Unfortunately, most people don’t think logically (I certainly don’t all the time), so attracting them with strong moral arguments—while still guaranteeing their economic security—does seem like a compelling route (what Z Man calls “The Kulak Solution” after the independent peasants of Russian Revolution-era Russia).  Z Man also links to a piece arguing that conservatism’s future rests in special interest groups, agitating for targeted reforms, rather than attempting to build a new party or infiltrate an existing one.

At this point, there don’t seem to be any easy answers.  Z Man is advocating for conservatives to stop voting, withdrawing their support from the GOP in the hopes that the Republicans get the message that they won’t keep getting our votes simply because they aren’t the Democrats.  I see the appeal of that approach, but it seems self-defeating, and like it would electorally hand the country to the Democrats.  Of course, if elections no longer matter due to voter fraud, then why not stop voting?

That’s a hard Rubicon for me to cross, or to advocate others crossing.  Infiltration of the Republican Party seems like the most prudent and likely approach, but Trump did illustrate that the one time it was done, large swaths of the GOP Establishment fought tooth and nail against it.

That’s why I’m renewing my focus on localism, and creating institutions (and art!) outside of the system.  Why expend so much energy attempting to engage with a system that despises me, when I can tend to my own backyard, to my own garden, to my own town.

Any enduring change will start with individuals, families, and communities.  For the time being, let’s focus our energies there.


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7 thoughts on “Where the Right Goes From Here

  1. Some very interesting ideas in this article. Prepare for the worst so we’re not surprised when it happens but always leave room for God’s intentions. Quite frankly, I see all these State Senate hearings as darkness coming into the light. St. Luke 8:17, St. Mark 4:22, St. Luke 12:3. Not an unreasonable thought.

    Liked by 2 people

    • The State Senate hearings are encouraging. I’m a tad pessimistic that anything will come of them regarding the outcome of the election, but I do think they will open Americans’ eyes to the blatant fraud in our electoral system.


  2. There is much to be said for localism, or in the American context originalist federalism, or in the Catholic context subsidiarity. In short, anything that can be done locally should not be done at any higher level, that is the essence of the American system, which has been in decline since 1912 with both the Federal Reserve and the direct election of Senators, which removed much of the States’ influence in Washington, by design. Who was it that said long ago that “masculine republics decline into feminine democracy and then further into tyranny”? pretty accurate, in my view.

    As for the GOP, it’s Whig roots are showing rather badly, I think it needs destroying, but not until those two Georgia Senators are elected. Trump and associates need to start a new party, not a third party but one with the avowed aim of destroying the GOP, for an actual conservative party of the working people of the nation. It’s a fairly drastic solution, but I fear the only alternative is another civil war. Let the rump of the GOPe go to the Democrats, it’s what they are anyway.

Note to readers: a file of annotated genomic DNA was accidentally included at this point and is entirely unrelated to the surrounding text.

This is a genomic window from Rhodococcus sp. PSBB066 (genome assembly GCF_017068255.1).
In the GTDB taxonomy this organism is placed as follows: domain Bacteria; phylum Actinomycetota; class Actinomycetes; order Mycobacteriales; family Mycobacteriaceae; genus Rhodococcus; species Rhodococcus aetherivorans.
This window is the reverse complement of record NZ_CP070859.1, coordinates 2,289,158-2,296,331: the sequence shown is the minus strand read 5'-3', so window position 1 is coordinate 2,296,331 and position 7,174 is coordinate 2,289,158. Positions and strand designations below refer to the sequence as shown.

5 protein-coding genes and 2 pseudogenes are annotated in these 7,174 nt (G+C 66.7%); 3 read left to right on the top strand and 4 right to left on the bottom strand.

Liked by 1 person

    • The notion that Trump needs to create a new party to replace the Republicans is a good insight. The history of our country indicates that a second party only arises to prominence when there’s only one party in power. The Whigs replaced the Federalists, and were in turn replaced by the Republicans. I agree that the Republicans should win the Senate seats in Georgia, but after that we REALLY need to hold these clowns to account. So many Republicans have abandoned President Trump and electoral integrity in their hour of need. A populist-nationalist party focused on workers is the true future, politically, for conservatism.

      I appreciate that quotation about masculine republics, et. al. We’re definitely well into that transition phase between feminine democracy and tyranny. I wonder if it will be a feminine or masculine tyranny—or some manner of chimerical trans-tyranny. *Shudder!*

      Liked by 1 person

  3. […] The Portly Politico has a very interesting article from Dec. 2, 2020, entitled “Where the Right Goes From Here”. In it, he mentions the election of Andrew Jackson and some ‘funny business’ (see – there’s nothing new under the sun!). Reading it, it occurred to me – in the 1800s, how long might it take to get the ballots from out west and especially California, Oregon, and Washington? I could tell you but it’s a lot more fun if you ask NEO. Thanks for the thoughtful article, Portly. Where the Right Goes From Here – The Portly Politico […]

    Liked by 1 person

  4. I am curious what makes you think Donald legitimately won the election. I have been following both the rhetoric on TV, and the court cases, and the difference betwixt the two is night and day. For all of the rhetoric on TV, the court cases are embarrassingly light on anything resembling facts or actual evidence. The judges, which span the spectrum of political appointment, as well as Trump appointees seem to universally agree the legal standing is absurd and the question about where the evidence is, is routinely raised multiple times. In some cases they state that they are legally alleging fraud, despite what is said on TV or in press conferences.

    Why do you think there is a divergence between what is actually said under oath, and what is said on TV?